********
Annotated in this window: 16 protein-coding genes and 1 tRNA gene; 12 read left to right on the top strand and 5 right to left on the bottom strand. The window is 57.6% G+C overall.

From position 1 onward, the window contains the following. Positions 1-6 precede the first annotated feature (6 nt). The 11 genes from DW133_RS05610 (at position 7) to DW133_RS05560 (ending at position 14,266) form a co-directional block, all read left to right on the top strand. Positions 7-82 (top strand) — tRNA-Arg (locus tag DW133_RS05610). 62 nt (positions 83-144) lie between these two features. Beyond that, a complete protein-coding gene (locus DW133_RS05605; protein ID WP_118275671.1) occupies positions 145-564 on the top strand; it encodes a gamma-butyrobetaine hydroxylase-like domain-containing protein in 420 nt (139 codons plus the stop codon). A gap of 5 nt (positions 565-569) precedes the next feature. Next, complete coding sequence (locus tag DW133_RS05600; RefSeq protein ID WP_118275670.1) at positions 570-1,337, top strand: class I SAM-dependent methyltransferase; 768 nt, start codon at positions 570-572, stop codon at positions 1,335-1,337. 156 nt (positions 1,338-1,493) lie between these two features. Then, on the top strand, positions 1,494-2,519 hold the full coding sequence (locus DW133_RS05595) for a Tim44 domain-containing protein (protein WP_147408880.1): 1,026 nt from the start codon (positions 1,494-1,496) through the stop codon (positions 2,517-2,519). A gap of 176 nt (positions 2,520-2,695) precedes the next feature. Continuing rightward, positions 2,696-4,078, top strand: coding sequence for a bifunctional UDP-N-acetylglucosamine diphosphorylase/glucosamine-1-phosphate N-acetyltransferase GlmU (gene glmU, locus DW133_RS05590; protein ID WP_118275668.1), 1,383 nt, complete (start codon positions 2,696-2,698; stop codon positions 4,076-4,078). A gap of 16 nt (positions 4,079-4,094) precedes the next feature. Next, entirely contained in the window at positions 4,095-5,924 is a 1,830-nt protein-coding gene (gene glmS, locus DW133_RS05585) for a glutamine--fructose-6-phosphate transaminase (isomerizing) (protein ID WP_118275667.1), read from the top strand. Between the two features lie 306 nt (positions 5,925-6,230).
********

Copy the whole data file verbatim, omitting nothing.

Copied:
Annotated in this window: 16 protein-coding genes and 1 tRNA gene; 12 read left to right on the top strand and 5 right to left on the bottom strand. The window is 57.6% G+C overall.

From position 1 onward, the window contains the following. Positions 1-6 precede the first annotated feature (6 nt). The 11 genes from DW133_RS05610 (at position 7) to DW133_RS05560 (ending at position 14,266) form a co-directional block, all read left to right on the top strand. Positions 7-82 (top strand) — tRNA-Arg (locus tag DW133_RS05610). 62 nt (positions 83-144) lie between these two features. Beyond that, a complete protein-coding gene (locus DW133_RS05605; protein ID WP_118275671.1) occupies positions 145-564 on the top strand; it encodes a gamma-butyrobetaine hydroxylase-like domain-containing protein in 420 nt (139 codons plus the stop codon). A gap of 5 nt (positions 565-569) precedes the next feature. Next, complete coding sequence (locus tag DW133_RS05600; RefSeq protein ID WP_118275670.1) at positions 570-1,337, top strand: class I SAM-dependent methyltransferase; 768 nt, start codon at positions 570-572, stop codon at positions 1,335-1,337. 156 nt (positions 1,338-1,493) lie between these two features. Then, on the top strand, positions 1,494-2,519 hold the full coding sequence (locus DW133_RS05595) for a Tim44 domain-containing protein (protein WP_147408880.1): 1,026 nt from the start codon (positions 1,494-1,496) through the stop codon (positions 2,517-2,519). A gap of 176 nt (positions 2,520-2,695) precedes the next feature. Continuing rightward, positions 2,696-4,078, top strand: coding sequence for a bifunctional UDP-N-acetylglucosamine diphosphorylase/glucosamine-1-phosphate N-acetyltransferase GlmU (gene glmU, locus DW133_RS05590; protein ID WP_118275668.1), 1,383 nt, complete (start codon positions 2,696-2,698; stop codon positions 4,076-4,078). A gap of 16 nt (positions 4,079-4,094) precedes the next feature. Next, entirely contained in the window at positions 4,095-5,924 is a 1,830-nt protein-coding gene (gene glmS, locus DW133_RS05585) for a glutamine--fructose-6-phosphate transaminase (isomerizing) (protein ID WP_118275667.1), read from the top strand. Between the two features lie 306 nt (positions 5,925-6,230).